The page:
Moreover, a method of the present invention can also be used to treat or ameliorate choroidal neovascularization, which in turn also treats or ameliorates wet macular degeneration in a patient.

These and other aspects of a method of the present invention will be better appreciated by reference to the following drawings and Detailed Description. BRIEF DESCRIPTION OF THE DRAWINGS

FIG. 1 is a demonstration of a reduction of choroidal neovascular plaque thickness and area reduction upon treatment with a compound when compared to that of vehicle treatment. "Compound I" is 2-[4- (7-Ethyl-5H-pyrrolo[2,3-b]pyrazin-6-yl)-phenyl]-propan-2-ol. "Compound II" is 2-(3-Fluoro-phenyl)- 4-methyl-pyrimidine-5-carboxylic acid indol- 1 -ylamide.

FIG. 2 is a demonstration of a reduction of choroidal neovascular plaque thickness and area reduction upon treatment with a compound when compared to that of vehicle treatment. "Compound I" is 2- [4- (7-Ethyl-5H-pyrrolo[2,3-b]pyrazin-6-yl)-phenyl]-propan-2-ol. "Compound III" is phosphoric acid mono- {6-[5-fluoro-2-(3,4,5-trimethoxy-phenylamino)-pyrimidin-4-ylamino]-2,2-dimethyl-3-oxo-2,3- dihydro-pyrido[3,2-b][l,4]oxazin-4-ylmethyl} ester Acetic Acid Salt. "Compound IV" is 2-(3-{6-[2- (2,4-Dichloro-phenyl)-ethylamino]-2-methoxy-pyrimidin-4-yl}-phenyl)-2-methyl-propionic Acid Phosphoric Acid Salt.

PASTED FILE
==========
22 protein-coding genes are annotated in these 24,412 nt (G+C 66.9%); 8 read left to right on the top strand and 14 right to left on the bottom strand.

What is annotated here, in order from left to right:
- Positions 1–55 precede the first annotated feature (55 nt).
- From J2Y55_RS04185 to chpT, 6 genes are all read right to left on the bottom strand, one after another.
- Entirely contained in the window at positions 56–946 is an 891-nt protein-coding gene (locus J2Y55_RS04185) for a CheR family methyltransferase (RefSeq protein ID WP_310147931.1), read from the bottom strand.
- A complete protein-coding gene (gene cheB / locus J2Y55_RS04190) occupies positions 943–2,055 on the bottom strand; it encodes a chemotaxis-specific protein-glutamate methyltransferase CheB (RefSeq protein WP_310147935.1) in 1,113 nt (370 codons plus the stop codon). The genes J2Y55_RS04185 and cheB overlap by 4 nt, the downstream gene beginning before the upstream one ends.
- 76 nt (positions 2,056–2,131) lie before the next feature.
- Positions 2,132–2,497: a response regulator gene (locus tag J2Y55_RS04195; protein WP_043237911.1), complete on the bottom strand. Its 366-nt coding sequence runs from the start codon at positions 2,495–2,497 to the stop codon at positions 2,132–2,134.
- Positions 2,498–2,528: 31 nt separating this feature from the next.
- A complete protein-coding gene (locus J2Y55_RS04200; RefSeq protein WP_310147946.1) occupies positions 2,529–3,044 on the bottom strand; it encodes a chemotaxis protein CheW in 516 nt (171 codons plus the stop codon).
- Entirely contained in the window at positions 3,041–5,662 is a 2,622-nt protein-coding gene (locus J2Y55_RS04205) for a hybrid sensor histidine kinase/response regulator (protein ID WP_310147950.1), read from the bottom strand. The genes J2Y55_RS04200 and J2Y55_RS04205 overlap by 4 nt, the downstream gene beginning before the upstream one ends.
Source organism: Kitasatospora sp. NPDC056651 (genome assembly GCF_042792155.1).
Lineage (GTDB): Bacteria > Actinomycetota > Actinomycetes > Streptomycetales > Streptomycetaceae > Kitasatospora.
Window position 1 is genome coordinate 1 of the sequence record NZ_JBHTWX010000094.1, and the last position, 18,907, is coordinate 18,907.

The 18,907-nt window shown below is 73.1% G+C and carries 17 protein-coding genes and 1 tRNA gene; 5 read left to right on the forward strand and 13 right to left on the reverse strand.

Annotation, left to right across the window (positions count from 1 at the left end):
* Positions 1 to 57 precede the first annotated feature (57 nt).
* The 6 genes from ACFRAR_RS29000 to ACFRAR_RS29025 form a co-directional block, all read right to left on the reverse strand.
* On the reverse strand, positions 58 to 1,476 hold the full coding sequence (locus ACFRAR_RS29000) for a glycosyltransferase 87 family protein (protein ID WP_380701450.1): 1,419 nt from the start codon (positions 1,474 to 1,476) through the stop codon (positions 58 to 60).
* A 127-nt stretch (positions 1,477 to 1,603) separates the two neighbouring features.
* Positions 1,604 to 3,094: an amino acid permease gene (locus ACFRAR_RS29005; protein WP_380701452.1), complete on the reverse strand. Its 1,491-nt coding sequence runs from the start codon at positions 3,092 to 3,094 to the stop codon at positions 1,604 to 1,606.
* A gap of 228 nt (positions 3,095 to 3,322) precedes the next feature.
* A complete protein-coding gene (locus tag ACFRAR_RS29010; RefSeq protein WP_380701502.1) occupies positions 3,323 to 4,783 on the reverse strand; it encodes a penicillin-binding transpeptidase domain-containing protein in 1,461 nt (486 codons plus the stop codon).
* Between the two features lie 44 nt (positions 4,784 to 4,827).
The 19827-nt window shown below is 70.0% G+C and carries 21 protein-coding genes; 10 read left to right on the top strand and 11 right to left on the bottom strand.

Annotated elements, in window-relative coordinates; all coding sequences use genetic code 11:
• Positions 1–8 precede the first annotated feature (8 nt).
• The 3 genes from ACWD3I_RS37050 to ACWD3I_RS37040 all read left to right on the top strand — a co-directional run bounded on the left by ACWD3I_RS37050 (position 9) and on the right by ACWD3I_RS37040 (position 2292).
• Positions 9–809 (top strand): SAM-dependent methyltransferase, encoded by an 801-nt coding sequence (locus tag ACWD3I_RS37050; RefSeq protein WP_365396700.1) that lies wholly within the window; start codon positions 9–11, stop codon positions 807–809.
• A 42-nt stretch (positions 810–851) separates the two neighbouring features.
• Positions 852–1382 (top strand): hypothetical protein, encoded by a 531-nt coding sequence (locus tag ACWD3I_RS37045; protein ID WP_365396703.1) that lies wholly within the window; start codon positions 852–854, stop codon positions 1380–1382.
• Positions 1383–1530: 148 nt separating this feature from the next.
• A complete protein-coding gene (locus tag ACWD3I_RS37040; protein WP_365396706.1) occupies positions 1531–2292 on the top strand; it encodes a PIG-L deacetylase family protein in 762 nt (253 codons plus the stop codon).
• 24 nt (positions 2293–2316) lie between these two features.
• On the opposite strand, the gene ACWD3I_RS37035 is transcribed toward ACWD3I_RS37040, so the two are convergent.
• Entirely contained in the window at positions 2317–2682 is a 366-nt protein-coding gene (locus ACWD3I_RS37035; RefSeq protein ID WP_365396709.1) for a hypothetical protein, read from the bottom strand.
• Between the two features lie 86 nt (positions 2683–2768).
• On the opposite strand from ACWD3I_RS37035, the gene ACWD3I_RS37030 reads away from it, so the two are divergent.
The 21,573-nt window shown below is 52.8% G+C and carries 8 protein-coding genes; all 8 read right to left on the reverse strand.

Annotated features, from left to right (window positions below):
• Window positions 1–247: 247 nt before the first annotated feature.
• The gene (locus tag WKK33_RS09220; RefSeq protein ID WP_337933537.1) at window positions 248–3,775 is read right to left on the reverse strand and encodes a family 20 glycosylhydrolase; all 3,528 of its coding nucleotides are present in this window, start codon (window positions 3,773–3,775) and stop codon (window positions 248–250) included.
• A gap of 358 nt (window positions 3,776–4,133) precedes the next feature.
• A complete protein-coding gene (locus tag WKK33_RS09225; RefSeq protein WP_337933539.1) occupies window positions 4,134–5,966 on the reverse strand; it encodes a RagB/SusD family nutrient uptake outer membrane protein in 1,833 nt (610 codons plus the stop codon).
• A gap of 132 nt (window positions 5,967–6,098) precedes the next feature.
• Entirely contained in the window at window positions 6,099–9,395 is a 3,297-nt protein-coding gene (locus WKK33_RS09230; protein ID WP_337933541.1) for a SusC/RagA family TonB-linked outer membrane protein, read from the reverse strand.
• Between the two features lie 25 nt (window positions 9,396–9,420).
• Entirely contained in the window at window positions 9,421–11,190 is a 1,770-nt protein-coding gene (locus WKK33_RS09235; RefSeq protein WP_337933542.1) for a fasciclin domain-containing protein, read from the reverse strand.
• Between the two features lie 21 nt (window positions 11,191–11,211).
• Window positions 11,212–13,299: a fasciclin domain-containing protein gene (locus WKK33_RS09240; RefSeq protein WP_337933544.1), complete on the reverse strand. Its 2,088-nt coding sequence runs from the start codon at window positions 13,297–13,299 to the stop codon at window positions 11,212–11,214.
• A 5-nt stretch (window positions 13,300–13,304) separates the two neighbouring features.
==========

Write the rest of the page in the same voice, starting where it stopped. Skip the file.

FIG. 3 is a demonstration of a reduction of choroidal neovascular plaque area and volume upon treatment with a compound when compared to that of vehicle treatment. For purposes of this figure, "Compound I" is 2-[4-(7-Ethyl-5H-pyrrolo[2,3-b]pyrazin-6-yl)-phenyl]-propan-2-ol; "Compound III" is phosphoric acid mono- {6-[5-fluoro-2-(3,4,5-trimethoxy-phenylamino)-pyrimidin-4-ylamino]-2,2- dimethyl-3-oxo-2,3-dihydro-pyrido[3,2-b][l,4]oxazin-4-ylmethyl} ester Acetic Acid Salt; and "Compound IV" is 2-(3- {6-[2-(2,4-Dichloro-phenyl)-ethylamino]-2-methoxy-pyrimidin-4-yl} - phenyl)-2-methyl-propionic Acid Phosphoric Acid Salt.

FIG. 4 is a histogram of the results of an analysis of the effect of DP antagonist 2-(3- {6-[2-(2,4- dichloro-phenyl)-ethylamino]-2-methoxy-pyrimidin-4-yl}-phenyl)-2-methyl-propionic acid phosphoric acid salt ("Compound V" for purposes of this figure) on the plaque volume of choroidal neovascularization in the rat laser-induced macular degeneration model. Indoniethacin was used as a positive control.